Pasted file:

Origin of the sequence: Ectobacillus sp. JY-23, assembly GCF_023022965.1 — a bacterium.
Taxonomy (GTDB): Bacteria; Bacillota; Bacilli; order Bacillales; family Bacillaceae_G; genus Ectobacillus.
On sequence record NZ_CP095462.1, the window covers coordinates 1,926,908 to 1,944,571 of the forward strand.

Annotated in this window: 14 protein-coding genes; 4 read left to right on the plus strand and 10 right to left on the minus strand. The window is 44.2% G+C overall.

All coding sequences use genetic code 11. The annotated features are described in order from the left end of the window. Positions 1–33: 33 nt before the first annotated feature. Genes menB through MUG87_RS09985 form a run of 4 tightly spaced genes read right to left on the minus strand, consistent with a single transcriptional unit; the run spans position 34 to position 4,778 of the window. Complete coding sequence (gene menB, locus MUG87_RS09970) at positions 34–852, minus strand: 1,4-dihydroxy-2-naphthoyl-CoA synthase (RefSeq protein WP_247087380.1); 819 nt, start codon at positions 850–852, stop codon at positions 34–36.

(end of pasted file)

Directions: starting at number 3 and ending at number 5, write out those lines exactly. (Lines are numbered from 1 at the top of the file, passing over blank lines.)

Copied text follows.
On sequence record NZ_CP095462.1, the window covers coordinates 1,926,908 to 1,944,571 of the forward strand.

Annotated in this window: 14 protein-coding genes; 4 read left to right on the plus strand and 10 right to left on the minus strand. The window is 44.2% G+C overall.

All coding sequences use genetic code 11. The annotated features are described in order from the left end of the window. Positions 1–33: 33 nt before the first annotated feature. Genes menB through MUG87_RS09985 form a run of 4 tightly spaced genes read right to left on the minus strand, consistent with a single transcriptional unit; the run spans position 34 to position 4,778 of the window. Complete coding sequence (gene menB, locus MUG87_RS09970) at positions 34–852, minus strand: 1,4-dihydroxy-2-naphthoyl-CoA synthase (RefSeq protein WP_247087380.1); 819 nt, start codon at positions 850–852, stop codon at positions 34–36.